Thursday, April 19, 2012

Number 27

I am number 27. The war had been in stalemate despite weekly official statements we were winning and of course, this was before one of Johnson's cronies took out a slide rule during a meeting with General Westmoreland and based on the good general's report, it was determined all the Vietcong had already been extinguished by a multiple of four.
Ouspensky, in his book, "In Search of The Miraculous " described  as he was walking in St. Petersburg prior to World War I, that he saw a truck loaded with crutches.Literally hundred of them piled on the wharf to be loaded. They were crutches for a war that had not yet started, and for legs that had not yet been injured or blown off. The inference of suggestion as a scripted outcome that is a play upon human nature as a self harvesting organism was and remains unmistakable.

The war was televised and sanitized so as no scattering of body parts were pictured to disrupt what officially was treated as a proverbial football game with the scores of each side's causalities were an inherent, scheduled portion of each nightly newscast. . Corespondents were ducking and diving, yet it was treated as if this chaos was a blithe game of monopoly, a competition based on little markers and the roll of the dice. A highly structured and abstracted real estate venture. As Noam Chomsky later observed, the same hand picked corporate media "experts" kept the dialog on topic with no one questioning what the point of the exercise was, while Dow Chemical sold the jell that napalmed the  civilians, women, children and old men along with the opposing forces, remotely from the air. The fireballs were televised with no charred corpses being visible as the "experts" reinforced and parsed the "game play", the focus of which was a zero sum "victory."

The draft lottery had the transparent veneer of some rationality that democracy was at play in determining the order of  cannon fodder that upheld the paranoiac domino theory of the Secretary of Defense at that time who would later be reincarnated as Donald Rumsfield.
My father drove me to the train station in silence and there was quite a crowd on the special train of meat being sent to the packing house and I was intimidated, nervous and not quite squirming in my seat. At the indoctrination center, we, the unwashed, were lined up in a sort of assembly line manner for a physical and medical examination. One of the tests was to measure my heart rate. Without his eyes meeting mine, as if he were daydreaming of his upcoming vacation from his monotonous duties, he in the white coat, wanly and lightly placed his stethoscope on my chest for a few seconds and I noticed he did not look at his watch. "" he murmured... in a monotone as the scope was withdrawn.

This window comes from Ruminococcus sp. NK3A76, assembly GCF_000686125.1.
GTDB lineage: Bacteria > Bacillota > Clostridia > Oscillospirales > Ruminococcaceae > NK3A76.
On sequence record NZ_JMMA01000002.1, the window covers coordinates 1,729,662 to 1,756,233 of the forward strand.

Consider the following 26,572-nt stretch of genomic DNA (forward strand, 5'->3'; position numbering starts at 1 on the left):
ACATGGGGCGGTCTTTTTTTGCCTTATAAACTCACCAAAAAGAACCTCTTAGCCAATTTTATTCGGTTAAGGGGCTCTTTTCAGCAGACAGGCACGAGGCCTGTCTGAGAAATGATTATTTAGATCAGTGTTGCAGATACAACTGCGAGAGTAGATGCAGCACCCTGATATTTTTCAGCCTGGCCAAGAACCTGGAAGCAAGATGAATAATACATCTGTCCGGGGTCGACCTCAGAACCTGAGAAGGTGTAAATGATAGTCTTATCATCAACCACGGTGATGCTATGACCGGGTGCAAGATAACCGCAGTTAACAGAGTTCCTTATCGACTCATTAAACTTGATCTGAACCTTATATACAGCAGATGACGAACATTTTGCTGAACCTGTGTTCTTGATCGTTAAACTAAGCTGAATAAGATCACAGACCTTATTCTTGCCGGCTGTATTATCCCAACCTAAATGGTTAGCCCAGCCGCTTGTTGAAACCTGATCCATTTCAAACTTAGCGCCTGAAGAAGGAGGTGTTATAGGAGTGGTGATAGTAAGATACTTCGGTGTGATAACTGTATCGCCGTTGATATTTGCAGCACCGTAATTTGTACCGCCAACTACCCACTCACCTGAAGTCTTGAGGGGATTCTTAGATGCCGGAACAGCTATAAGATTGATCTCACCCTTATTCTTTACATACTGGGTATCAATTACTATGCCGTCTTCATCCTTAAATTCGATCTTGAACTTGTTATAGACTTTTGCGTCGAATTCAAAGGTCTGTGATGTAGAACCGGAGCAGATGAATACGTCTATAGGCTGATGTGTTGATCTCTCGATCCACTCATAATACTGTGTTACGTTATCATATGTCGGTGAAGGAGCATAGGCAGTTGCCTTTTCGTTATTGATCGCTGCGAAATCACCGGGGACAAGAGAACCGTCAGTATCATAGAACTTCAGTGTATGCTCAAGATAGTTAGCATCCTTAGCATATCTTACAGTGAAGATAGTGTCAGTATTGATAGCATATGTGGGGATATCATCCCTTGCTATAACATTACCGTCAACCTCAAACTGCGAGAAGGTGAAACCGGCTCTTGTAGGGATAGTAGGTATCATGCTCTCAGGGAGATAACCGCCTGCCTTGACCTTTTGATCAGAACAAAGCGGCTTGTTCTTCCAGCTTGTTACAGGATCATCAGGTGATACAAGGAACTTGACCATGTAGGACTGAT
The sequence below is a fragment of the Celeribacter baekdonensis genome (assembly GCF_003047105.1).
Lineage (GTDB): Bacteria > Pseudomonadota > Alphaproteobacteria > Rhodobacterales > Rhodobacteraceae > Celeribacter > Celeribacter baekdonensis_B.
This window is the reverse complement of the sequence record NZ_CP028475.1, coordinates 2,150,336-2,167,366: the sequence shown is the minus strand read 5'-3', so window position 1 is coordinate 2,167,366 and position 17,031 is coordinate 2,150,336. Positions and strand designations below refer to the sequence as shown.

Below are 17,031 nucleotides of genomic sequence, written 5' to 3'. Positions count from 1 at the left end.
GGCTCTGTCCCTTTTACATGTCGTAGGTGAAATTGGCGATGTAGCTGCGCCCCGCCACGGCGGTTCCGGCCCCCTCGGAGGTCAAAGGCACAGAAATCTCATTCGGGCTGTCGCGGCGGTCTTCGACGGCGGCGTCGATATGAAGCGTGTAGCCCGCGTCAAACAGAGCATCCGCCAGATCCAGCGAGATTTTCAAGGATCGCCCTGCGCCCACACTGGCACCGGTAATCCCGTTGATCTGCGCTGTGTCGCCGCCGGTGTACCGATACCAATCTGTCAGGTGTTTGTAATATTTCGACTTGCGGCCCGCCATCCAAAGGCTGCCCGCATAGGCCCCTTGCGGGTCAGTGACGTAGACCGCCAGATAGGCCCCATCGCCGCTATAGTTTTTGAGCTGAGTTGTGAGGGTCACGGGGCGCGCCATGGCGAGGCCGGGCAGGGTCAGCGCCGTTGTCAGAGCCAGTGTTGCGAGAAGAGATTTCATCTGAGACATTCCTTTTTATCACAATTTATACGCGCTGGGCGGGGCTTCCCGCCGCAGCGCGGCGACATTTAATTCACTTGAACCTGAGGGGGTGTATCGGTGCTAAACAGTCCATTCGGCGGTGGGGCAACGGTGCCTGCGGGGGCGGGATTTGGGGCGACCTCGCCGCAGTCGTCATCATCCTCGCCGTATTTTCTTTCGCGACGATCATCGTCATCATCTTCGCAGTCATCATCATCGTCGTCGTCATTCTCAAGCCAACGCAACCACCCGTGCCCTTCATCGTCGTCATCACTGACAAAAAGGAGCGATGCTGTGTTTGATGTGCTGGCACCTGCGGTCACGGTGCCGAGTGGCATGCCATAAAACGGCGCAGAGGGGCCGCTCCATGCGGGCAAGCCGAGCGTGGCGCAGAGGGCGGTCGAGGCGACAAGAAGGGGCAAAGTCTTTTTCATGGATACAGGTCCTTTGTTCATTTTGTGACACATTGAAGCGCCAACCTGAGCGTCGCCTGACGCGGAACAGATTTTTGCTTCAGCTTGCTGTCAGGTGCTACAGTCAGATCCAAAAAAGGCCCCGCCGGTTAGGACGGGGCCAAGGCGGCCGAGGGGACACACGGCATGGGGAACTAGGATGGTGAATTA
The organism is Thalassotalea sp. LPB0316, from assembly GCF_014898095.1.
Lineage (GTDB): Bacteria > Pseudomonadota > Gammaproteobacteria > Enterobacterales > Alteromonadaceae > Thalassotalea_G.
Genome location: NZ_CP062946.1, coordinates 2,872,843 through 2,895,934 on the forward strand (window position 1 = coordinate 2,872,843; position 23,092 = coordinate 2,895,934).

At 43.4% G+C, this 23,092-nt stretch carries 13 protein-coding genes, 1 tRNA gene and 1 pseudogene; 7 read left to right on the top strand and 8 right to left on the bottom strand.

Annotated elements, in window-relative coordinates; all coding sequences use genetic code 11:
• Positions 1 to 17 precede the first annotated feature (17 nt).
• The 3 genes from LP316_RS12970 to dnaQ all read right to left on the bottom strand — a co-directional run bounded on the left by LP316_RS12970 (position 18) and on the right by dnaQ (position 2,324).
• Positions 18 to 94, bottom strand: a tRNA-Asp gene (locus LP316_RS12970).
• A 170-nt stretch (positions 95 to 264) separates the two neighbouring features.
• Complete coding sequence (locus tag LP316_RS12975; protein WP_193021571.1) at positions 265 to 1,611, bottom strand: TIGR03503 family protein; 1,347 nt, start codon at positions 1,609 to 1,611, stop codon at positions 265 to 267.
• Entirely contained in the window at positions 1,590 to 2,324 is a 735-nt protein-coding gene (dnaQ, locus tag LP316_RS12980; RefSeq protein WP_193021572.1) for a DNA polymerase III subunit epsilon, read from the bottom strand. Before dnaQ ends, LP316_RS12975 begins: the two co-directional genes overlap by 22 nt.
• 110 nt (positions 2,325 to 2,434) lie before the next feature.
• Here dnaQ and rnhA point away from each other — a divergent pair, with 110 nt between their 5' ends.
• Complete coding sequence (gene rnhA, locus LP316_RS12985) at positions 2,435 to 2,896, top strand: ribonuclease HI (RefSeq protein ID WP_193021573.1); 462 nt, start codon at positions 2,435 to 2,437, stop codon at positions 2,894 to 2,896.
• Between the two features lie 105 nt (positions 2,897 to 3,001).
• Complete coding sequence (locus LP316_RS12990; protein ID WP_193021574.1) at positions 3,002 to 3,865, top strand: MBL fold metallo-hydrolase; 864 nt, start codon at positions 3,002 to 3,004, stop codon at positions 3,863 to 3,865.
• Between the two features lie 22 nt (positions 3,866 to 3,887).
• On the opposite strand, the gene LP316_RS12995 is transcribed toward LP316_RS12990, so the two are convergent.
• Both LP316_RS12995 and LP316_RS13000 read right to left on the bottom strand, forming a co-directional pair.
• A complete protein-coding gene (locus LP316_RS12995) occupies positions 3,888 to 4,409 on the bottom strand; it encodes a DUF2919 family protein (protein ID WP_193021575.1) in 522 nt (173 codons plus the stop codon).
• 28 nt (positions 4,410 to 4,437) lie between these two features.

We sat in what appeared to be a classroom on folding chairs with a armrest sufficing for a writing surface, as papers were handed to the occupants in the  front row of seats and told to hand the remaining papers back. I looked at my copy, which was simply a sealed envelope with a letter sized, cardboard data processing card that was numbered with  four small circles behind each row. Number two pencils were handed out. It was an IQ test. We were told, when finished, to bring the papers up to the desk. I was seated in the back of a row.
The Sargent gave the go ahead to!
Instead of opening mine, I watched the others earnestly and dutifully open theirs and begin. All forty began to squint, look at the ceiling in great concentration and then mark their answers. It struck me in a gestalt that my intelligence was being questioned in more ways than one.
It then struck me that there was a choice beyond this set and setting, beyond the choice of which of the four circles I would fill in.  On every line, I filled in every circle, which took about five minutes and as I rose from my folding desk everyone turned to glance at me albeit furtively. The walk up the aisle was experienced in slow motion up to the desk where the good Sargent was reading a magazine.I put down the stuff in front of him and he appeared startled. I could read his mind through his eyes. "This kid's a genius!"
I sat for about what seemed like a half hour as one by one each made their way to the desk in the mass compilation of their assigned task.Every so often the Sargent would look up at me and simply stared in my general direction in a quizzical daze.
As he left the room, he told the "class" to wait here as the results were to be tabulated. I had been hoping to be shuffled off to the next task, my results having been left behind to be discovered at a later date. Apparently there is No Exit from karma.
The Sargent swung the door open upon after another half hour or so had passed.
I got up and approached him and he looked constipated as if I had complicated his bowels.
"Come with me!"
Was I to be shot, imprisoned or returned for a retake number two?  Made to sharpen a warehouse full of pencils? We walked down the shiny linoleum corridor and he stopped in front of a fine, polished mahogany door that I duly noted.
"Wait here" And then he left.
I was ushered in by a man who appeared gargantuan his uniform festooned with pins. medallions, stars and other "bling".Behind his desk were framed lithographs of planes zooming around, tanks going uphill and ships exploding. He asked me to be seated and held the IBM card in front of him as if it were radioactive, yet his demeanor was determined.
"Mr Duensing, you dint try very hard on this test."
"Yes, thats true."
"Here,s your meal pass and get out of my office."
A few weeks later I received a new draft card marked 4F that cited mental incompetency

Number 27 had passed the test.

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